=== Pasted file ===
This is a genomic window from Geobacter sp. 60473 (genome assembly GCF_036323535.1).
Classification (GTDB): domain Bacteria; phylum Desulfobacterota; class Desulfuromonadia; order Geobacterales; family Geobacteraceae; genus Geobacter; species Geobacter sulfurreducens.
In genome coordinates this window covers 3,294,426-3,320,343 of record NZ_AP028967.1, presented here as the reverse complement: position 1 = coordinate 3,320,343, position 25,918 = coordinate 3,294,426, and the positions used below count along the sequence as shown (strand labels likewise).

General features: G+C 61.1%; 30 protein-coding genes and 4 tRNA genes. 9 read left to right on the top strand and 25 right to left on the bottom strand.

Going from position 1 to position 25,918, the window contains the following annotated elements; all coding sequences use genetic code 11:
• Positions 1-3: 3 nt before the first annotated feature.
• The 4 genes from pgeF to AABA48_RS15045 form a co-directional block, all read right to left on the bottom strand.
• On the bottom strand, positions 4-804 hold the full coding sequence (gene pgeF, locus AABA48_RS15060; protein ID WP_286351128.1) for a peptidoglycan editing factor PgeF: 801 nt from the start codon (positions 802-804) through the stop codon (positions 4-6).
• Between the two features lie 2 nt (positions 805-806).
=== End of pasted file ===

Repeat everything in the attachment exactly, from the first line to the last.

This is a genomic window from Geobacter sp. 60473 (genome assembly GCF_036323535.1).
Classification (GTDB): domain Bacteria; phylum Desulfobacterota; class Desulfuromonadia; order Geobacterales; family Geobacteraceae; genus Geobacter; species Geobacter sulfurreducens.
In genome coordinates this window covers 3,294,426-3,320,343 of record NZ_AP028967.1, presented here as the reverse complement: position 1 = coordinate 3,320,343, position 25,918 = coordinate 3,294,426, and the positions used below count along the sequence as shown (strand labels likewise).

General features: G+C 61.1%; 30 protein-coding genes and 4 tRNA genes. 9 read left to right on the top strand and 25 right to left on the bottom strand.

Going from position 1 to position 25,918, the window contains the following annotated elements; all coding sequences use genetic code 11:
• Positions 1-3: 3 nt before the first annotated feature.
• The 4 genes from pgeF to AABA48_RS15045 form a co-directional block, all read right to left on the bottom strand.
• On the bottom strand, positions 4-804 hold the full coding sequence (gene pgeF, locus AABA48_RS15060; protein ID WP_286351128.1) for a peptidoglycan editing factor PgeF: 801 nt from the start codon (positions 802-804) through the stop codon (positions 4-6).
• Between the two features lie 2 nt (positions 805-806).